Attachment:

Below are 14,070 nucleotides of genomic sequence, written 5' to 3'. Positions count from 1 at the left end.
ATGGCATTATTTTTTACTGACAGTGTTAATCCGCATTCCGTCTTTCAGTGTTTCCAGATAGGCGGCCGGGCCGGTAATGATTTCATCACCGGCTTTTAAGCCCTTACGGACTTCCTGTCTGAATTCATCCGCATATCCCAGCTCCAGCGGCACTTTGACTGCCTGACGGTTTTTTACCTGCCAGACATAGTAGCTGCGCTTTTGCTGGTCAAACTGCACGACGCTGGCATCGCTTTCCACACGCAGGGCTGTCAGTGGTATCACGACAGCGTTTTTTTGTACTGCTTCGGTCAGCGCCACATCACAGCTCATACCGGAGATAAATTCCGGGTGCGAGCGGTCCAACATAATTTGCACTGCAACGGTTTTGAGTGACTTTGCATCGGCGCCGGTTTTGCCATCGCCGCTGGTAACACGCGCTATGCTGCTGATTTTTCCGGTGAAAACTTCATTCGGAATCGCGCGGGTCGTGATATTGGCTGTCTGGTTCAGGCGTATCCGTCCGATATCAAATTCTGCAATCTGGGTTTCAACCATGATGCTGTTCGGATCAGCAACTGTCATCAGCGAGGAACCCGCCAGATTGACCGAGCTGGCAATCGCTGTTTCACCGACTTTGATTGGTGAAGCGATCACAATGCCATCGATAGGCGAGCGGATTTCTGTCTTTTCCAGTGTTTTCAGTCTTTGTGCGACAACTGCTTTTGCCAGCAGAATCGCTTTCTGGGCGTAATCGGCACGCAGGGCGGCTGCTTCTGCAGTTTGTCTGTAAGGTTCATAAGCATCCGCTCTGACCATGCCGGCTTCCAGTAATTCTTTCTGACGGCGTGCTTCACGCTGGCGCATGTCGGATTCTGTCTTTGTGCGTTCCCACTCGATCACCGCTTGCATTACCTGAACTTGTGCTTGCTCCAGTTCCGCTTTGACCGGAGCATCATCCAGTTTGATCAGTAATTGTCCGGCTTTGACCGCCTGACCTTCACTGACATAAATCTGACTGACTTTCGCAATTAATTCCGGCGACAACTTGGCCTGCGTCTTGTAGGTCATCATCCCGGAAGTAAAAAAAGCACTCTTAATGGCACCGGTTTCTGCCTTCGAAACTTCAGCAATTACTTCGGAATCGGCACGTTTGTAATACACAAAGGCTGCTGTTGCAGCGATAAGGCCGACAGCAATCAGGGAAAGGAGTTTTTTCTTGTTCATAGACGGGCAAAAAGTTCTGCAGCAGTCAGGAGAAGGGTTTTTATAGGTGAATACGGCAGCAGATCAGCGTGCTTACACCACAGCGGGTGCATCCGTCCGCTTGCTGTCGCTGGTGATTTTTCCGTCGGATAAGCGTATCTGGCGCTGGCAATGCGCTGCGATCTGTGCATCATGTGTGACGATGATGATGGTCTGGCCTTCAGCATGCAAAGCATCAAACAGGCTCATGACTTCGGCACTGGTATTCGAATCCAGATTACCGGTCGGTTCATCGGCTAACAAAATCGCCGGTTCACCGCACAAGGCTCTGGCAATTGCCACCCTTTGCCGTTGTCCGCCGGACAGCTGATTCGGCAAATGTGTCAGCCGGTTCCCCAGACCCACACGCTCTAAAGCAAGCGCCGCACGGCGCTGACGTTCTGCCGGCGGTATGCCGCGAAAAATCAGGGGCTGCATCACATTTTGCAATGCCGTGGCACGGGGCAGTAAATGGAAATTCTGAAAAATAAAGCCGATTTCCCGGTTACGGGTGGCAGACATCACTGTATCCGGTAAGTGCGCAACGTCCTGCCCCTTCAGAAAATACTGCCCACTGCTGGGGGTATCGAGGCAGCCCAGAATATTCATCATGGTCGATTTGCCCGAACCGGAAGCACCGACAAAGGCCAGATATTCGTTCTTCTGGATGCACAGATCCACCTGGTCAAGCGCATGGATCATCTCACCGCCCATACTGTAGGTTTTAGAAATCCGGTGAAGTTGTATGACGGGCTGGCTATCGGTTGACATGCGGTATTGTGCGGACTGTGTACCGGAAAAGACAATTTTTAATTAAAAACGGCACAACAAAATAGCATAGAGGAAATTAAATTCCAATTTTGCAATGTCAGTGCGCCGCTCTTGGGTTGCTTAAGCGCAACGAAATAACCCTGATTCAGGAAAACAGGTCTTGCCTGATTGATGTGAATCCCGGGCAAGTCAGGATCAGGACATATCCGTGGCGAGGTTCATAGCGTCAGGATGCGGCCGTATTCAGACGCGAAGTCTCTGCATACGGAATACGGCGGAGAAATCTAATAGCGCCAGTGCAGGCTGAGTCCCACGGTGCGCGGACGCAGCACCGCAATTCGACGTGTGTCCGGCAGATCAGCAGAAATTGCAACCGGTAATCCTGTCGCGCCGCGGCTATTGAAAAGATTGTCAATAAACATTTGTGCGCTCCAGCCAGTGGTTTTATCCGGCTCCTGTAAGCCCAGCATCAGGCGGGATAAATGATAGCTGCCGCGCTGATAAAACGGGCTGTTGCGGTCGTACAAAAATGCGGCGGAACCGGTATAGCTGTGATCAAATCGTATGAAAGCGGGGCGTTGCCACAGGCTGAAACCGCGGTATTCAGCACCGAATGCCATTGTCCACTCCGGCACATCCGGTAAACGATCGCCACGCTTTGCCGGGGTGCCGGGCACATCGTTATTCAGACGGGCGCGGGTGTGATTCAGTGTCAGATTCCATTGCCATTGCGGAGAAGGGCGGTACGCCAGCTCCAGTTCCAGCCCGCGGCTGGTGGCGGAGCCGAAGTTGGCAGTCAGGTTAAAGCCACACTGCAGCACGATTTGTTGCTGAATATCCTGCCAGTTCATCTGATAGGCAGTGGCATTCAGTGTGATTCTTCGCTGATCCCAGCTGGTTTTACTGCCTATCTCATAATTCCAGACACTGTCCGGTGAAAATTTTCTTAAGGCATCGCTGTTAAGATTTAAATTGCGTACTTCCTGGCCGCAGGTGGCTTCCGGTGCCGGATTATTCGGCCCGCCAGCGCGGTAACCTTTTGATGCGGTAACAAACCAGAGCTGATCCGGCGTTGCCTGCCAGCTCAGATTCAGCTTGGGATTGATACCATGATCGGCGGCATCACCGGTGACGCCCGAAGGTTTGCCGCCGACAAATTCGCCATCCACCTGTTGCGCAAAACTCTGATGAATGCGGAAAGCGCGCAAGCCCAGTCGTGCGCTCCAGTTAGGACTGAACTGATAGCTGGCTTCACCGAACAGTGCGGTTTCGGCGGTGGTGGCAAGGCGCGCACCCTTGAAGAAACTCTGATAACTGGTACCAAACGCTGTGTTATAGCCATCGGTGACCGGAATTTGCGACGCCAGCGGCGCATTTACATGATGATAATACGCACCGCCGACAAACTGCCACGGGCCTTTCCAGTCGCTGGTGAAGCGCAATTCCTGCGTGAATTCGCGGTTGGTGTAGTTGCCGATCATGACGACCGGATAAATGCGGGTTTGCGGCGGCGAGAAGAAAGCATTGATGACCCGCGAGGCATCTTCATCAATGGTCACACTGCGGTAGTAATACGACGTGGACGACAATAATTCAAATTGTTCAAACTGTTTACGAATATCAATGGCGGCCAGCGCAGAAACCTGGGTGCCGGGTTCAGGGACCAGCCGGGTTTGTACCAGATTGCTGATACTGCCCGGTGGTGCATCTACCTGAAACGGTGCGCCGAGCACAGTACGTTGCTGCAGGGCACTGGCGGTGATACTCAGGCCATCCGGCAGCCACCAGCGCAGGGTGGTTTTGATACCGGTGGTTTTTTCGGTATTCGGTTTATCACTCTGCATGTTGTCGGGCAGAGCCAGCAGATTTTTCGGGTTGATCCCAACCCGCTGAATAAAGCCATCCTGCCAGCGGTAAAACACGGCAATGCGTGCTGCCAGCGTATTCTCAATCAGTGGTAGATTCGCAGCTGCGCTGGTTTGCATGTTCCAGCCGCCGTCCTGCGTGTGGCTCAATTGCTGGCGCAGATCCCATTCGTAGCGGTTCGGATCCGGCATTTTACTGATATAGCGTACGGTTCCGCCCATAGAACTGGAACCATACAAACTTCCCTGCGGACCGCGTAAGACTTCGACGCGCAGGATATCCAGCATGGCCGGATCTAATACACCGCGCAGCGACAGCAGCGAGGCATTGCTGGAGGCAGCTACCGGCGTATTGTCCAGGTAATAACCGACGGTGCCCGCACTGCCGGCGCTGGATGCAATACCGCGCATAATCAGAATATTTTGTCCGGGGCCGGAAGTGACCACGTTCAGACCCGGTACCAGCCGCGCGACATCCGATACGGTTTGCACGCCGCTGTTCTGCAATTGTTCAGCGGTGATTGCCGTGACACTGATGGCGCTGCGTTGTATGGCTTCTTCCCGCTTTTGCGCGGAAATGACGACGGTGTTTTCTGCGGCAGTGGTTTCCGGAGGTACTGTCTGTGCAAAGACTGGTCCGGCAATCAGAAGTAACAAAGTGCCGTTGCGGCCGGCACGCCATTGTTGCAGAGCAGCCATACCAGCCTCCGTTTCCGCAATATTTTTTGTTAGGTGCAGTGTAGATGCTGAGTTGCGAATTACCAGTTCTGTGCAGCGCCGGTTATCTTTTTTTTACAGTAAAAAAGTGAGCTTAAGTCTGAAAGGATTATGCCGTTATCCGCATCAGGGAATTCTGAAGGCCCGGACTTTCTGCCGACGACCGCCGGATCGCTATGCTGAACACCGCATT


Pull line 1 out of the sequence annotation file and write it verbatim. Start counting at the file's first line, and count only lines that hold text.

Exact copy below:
Below are 14,070 nucleotides of genomic sequence, written 5' to 3'. Positions count from 1 at the left end.